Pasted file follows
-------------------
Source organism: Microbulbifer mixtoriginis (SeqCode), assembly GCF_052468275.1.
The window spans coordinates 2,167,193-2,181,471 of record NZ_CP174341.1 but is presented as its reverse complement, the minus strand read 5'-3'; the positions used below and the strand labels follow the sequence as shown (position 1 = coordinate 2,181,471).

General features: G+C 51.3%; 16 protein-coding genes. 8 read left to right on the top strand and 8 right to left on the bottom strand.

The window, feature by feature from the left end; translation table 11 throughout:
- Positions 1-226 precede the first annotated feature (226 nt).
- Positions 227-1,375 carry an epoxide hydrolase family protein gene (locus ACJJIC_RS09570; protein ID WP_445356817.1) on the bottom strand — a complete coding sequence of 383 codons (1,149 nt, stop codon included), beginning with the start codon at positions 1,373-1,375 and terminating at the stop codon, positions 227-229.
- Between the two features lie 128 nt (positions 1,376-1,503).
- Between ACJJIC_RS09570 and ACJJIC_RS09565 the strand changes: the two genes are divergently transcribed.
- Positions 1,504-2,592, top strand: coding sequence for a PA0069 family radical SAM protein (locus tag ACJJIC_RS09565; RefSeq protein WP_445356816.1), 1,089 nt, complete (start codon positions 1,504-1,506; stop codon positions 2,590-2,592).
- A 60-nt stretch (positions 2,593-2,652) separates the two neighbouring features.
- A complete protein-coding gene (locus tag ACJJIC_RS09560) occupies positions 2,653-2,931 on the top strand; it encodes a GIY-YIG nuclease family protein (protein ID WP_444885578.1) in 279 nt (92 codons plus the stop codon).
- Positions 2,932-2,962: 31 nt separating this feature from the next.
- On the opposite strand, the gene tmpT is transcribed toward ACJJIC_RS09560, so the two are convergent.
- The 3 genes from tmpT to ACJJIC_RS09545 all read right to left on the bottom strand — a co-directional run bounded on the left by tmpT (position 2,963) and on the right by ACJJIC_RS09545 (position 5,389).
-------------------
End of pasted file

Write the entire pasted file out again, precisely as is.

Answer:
Source organism: Microbulbifer mixtoriginis (SeqCode), assembly GCF_052468275.1.
The window spans coordinates 2,167,193-2,181,471 of record NZ_CP174341.1 but is presented as its reverse complement, the minus strand read 5'-3'; the positions used below and the strand labels follow the sequence as shown (position 1 = coordinate 2,181,471).

General features: G+C 51.3%; 16 protein-coding genes. 8 read left to right on the top strand and 8 right to left on the bottom strand.

The window, feature by feature from the left end; translation table 11 throughout:
- Positions 1-226 precede the first annotated feature (226 nt).
- Positions 227-1,375 carry an epoxide hydrolase family protein gene (locus ACJJIC_RS09570; protein ID WP_445356817.1) on the bottom strand — a complete coding sequence of 383 codons (1,149 nt, stop codon included), beginning with the start codon at positions 1,373-1,375 and terminating at the stop codon, positions 227-229.
- Between the two features lie 128 nt (positions 1,376-1,503).
- Between ACJJIC_RS09570 and ACJJIC_RS09565 the strand changes: the two genes are divergently transcribed.
- Positions 1,504-2,592, top strand: coding sequence for a PA0069 family radical SAM protein (locus tag ACJJIC_RS09565; RefSeq protein WP_445356816.1), 1,089 nt, complete (start codon positions 1,504-1,506; stop codon positions 2,590-2,592).
- A 60-nt stretch (positions 2,593-2,652) separates the two neighbouring features.
- A complete protein-coding gene (locus tag ACJJIC_RS09560) occupies positions 2,653-2,931 on the top strand; it encodes a GIY-YIG nuclease family protein (protein ID WP_444885578.1) in 279 nt (92 codons plus the stop codon).
- Positions 2,932-2,962: 31 nt separating this feature from the next.
- On the opposite strand, the gene tmpT is transcribed toward ACJJIC_RS09560, so the two are convergent.
- The 3 genes from tmpT to ACJJIC_RS09545 all read right to left on the bottom strand — a co-directional run bounded on the left by tmpT (position 2,963) and on the right by ACJJIC_RS09545 (position 5,389).